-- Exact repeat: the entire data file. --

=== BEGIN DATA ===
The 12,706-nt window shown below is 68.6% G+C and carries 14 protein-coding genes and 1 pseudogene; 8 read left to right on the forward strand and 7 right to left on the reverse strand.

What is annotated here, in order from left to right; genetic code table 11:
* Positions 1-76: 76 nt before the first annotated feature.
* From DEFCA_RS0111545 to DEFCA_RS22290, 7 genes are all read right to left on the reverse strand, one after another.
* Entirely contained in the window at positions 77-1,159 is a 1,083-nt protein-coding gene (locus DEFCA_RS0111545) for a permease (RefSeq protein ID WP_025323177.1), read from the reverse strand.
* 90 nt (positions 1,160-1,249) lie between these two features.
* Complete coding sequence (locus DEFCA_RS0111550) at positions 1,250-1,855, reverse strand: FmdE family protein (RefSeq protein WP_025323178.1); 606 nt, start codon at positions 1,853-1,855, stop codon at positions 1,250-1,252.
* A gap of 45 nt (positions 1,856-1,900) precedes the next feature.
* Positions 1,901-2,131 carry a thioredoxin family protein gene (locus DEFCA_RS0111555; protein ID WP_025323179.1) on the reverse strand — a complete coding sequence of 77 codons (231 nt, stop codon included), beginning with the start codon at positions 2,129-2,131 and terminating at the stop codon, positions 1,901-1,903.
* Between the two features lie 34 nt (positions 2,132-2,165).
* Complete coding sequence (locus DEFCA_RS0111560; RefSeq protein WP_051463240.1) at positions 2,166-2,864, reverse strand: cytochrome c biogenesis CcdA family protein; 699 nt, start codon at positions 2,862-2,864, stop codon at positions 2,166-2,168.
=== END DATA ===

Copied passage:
The 12,706-nt window shown below is 68.6% G+C and carries 14 protein-coding genes and 1 pseudogene; 8 read left to right on the forward strand and 7 right to left on the reverse strand.

What is annotated here, in order from left to right; genetic code table 11:
* Positions 1-76: 76 nt before the first annotated feature.
* From DEFCA_RS0111545 to DEFCA_RS22290, 7 genes are all read right to left on the reverse strand, one after another.
* Entirely contained in the window at positions 77-1,159 is a 1,083-nt protein-coding gene (locus DEFCA_RS0111545) for a permease (RefSeq protein ID WP_025323177.1), read from the reverse strand.
* 90 nt (positions 1,160-1,249) lie between these two features.
* Complete coding sequence (locus DEFCA_RS0111550) at positions 1,250-1,855, reverse strand: FmdE family protein (RefSeq protein WP_025323178.1); 606 nt, start codon at positions 1,853-1,855, stop codon at positions 1,250-1,252.
* A gap of 45 nt (positions 1,856-1,900) precedes the next feature.
* Positions 1,901-2,131 carry a thioredoxin family protein gene (locus DEFCA_RS0111555; protein ID WP_025323179.1) on the reverse strand — a complete coding sequence of 77 codons (231 nt, stop codon included), beginning with the start codon at positions 2,129-2,131 and terminating at the stop codon, positions 1,901-1,903.
* Between the two features lie 34 nt (positions 2,132-2,165).
* Complete coding sequence (locus DEFCA_RS0111560; RefSeq protein WP_051463240.1) at positions 2,166-2,864, reverse strand: cytochrome c biogenesis CcdA family protein; 699 nt, start codon at positions 2,862-2,864, stop codon at positions 2,166-2,168.